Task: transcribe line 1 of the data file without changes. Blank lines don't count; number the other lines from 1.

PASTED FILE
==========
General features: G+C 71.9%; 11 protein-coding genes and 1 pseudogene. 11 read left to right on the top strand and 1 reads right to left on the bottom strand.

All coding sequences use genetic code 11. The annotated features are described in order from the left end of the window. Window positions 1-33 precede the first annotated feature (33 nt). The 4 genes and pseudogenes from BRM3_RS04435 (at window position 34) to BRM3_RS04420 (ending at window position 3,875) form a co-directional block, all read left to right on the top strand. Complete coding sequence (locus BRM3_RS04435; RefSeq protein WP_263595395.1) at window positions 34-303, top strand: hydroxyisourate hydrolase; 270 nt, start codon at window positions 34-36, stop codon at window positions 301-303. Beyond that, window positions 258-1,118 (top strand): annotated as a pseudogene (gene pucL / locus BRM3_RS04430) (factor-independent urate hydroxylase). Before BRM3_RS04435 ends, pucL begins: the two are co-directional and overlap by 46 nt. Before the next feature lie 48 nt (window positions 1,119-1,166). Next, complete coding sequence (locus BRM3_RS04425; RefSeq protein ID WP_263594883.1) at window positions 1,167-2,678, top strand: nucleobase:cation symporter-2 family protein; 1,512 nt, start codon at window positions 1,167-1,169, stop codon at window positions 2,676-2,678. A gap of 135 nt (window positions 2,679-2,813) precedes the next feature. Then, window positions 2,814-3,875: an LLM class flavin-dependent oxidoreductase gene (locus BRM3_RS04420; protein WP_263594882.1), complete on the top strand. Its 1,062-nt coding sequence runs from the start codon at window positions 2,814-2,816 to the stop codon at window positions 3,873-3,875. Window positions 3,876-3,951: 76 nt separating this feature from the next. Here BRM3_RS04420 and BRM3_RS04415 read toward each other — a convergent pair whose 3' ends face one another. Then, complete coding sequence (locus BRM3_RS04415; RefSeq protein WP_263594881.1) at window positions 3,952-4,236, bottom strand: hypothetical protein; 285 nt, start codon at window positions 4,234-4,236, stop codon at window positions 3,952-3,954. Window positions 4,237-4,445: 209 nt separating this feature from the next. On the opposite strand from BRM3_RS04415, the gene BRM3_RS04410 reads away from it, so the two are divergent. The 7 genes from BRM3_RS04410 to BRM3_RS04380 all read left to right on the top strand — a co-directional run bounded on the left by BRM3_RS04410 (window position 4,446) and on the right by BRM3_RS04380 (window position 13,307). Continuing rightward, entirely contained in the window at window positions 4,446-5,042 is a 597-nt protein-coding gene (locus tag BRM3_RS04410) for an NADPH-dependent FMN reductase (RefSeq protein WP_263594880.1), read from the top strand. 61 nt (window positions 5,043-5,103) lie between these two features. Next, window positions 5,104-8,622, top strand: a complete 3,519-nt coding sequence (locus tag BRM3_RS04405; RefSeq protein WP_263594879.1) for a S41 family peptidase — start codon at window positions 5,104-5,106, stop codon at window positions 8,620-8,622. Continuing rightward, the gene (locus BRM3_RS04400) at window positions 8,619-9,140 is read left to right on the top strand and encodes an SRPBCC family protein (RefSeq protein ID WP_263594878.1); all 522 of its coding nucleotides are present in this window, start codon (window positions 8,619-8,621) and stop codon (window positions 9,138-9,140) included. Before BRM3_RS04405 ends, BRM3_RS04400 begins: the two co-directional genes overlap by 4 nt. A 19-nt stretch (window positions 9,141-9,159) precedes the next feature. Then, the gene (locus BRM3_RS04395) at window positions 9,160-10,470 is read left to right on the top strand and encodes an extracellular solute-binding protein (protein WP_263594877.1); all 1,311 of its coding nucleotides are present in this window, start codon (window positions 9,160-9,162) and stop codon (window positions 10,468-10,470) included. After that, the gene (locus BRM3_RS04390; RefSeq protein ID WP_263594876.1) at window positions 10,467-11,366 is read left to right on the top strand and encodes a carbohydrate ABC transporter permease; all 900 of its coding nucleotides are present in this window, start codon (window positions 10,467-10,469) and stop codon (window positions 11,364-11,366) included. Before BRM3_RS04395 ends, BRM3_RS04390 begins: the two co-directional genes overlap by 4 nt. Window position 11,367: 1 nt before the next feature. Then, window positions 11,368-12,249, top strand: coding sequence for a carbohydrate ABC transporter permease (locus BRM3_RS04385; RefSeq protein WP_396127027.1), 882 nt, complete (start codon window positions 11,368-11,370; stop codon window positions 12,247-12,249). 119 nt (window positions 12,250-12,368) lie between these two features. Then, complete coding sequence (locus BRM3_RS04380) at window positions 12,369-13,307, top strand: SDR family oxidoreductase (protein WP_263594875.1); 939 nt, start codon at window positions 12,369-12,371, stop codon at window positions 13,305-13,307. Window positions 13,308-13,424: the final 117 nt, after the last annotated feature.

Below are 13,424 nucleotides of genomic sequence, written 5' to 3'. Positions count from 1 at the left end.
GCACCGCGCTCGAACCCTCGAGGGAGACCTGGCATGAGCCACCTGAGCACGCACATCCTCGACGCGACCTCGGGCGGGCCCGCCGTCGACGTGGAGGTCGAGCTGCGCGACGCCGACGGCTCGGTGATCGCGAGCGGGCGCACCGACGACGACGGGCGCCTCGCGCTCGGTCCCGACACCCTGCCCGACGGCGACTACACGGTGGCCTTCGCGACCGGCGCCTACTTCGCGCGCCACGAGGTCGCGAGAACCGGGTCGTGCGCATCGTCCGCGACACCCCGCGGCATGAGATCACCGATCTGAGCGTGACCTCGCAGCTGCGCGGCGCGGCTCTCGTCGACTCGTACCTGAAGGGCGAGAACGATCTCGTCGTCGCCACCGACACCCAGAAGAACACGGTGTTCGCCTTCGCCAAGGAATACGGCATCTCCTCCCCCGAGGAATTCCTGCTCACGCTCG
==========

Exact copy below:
General features: G+C 71.9%; 11 protein-coding genes and 1 pseudogene. 11 read left to right on the top strand and 1 reads right to left on the bottom strand.